Just looking at his last 10 games he is 18-for-41 (.439) with two homers and three RBIs. He sports a .321 batting average at press time and is in the top 10 among MLB leaders in the batting average category.
On top of his hitting, he has played some extraordinary defense at second base this year. Last year his range seemed a little off and he looked a little slow on some lazy ground balls, but this year he looks to be in top shape. He’s been moving around very well.
I expect more big things from Cano in September. He can be an extremely dangerous hitter, and in my book he’s officially a big league hitter and he knows how to play ball in the MLB.
Cano may not walk away with the batting title this year, but I have a feeling he’ll finish with something. Whether it is a Gold Glove, a Silver Slugger or a World Series ring, I don’t think he’s leaving the ’09 season empty-handed.
The Last Night of the Yankee Dynasty (Part I)
If anybody has read the “about me” section on my blog, you know that I am an aspiring journalist. I am the sports editor of my college newspaper, and I have cited Buster Olney as one of my influences.
I’m sure most fans have seen Olney on ESPN’s “Baseball Tonight” program, and if you didn’t know, he was the beat writer for the New York Times during the Yankees’ Dynasty run in the late ’90s.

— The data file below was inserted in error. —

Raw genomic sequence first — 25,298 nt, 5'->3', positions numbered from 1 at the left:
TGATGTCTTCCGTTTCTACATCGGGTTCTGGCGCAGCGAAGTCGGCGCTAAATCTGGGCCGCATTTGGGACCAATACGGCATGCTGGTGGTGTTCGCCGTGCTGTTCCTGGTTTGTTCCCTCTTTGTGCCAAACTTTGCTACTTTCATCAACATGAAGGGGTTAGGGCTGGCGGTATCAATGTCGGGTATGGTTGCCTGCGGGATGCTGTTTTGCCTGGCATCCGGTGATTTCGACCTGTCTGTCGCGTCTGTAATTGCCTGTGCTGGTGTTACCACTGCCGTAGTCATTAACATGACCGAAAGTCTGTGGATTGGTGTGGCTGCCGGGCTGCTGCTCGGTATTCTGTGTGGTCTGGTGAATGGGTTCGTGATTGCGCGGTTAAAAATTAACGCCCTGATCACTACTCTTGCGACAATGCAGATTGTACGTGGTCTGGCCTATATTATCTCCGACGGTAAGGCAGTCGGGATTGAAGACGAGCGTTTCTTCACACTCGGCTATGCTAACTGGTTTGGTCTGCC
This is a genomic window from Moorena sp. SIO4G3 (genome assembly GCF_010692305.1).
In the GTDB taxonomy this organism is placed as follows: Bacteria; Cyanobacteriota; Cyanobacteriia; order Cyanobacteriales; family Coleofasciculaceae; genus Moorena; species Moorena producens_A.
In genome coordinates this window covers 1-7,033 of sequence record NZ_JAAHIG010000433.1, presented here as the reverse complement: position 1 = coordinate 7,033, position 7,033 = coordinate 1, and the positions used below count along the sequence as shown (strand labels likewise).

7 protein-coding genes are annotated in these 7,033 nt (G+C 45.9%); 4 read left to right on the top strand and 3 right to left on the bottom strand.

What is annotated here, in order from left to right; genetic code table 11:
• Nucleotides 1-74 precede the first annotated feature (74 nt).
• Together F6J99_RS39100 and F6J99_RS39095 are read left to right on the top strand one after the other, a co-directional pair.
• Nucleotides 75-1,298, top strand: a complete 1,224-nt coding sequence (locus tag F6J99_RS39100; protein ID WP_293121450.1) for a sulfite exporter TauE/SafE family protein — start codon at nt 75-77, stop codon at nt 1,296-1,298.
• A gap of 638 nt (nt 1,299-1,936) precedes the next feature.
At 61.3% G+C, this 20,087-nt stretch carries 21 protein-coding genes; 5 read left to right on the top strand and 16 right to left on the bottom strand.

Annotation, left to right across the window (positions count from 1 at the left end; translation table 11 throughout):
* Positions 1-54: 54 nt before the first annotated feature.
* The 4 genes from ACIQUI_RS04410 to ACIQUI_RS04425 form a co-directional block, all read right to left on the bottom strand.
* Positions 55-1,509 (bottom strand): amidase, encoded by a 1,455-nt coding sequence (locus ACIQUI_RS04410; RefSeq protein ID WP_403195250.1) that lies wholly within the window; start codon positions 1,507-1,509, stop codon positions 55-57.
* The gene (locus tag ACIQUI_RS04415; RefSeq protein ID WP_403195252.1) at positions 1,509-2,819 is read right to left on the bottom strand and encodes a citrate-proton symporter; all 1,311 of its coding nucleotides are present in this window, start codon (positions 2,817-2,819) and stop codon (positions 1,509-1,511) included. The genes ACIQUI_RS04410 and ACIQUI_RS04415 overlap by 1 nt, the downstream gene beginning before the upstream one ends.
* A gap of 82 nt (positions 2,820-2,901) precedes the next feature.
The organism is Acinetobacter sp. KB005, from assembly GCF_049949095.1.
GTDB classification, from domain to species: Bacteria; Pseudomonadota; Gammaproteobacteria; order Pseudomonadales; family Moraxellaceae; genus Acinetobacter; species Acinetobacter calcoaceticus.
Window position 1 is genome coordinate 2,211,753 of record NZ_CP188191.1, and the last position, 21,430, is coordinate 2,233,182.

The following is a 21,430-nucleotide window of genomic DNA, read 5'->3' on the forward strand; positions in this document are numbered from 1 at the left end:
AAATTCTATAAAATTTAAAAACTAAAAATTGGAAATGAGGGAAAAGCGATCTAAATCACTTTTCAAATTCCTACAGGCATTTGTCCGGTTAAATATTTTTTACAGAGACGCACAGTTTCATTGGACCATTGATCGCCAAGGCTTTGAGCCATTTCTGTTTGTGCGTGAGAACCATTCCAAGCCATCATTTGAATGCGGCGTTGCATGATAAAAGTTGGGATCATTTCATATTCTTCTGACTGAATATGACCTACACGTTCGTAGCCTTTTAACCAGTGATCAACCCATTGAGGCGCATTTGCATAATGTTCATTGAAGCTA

In 2004 he wrote a book entitled The Last Night of the Yankee Dynasty: The Game, the Team, and the Cost of Greatness. In February of 2008 he expanded the book and re-released it, updated. I had been meaning to read it for quite some time and finally got my hands on a copy this weekend.
I’ve only read the updated 46-page introduction and the first chapter, and I have to say it is probably the best sports book I have ever read. I think it should be mandated by the Yankees for every fan to read it.
I learned so much about what was going on (and in a lot of ways what still goes on) behind the scenes with the Yankees.
For example, Joe Torre wanted Paul O’Neill to come back and play right field in 2002. O’Neill hung up his spikes at the end of the 2001 season, but right field was in such bad shape Torre tried to talk O’Neill into coming back.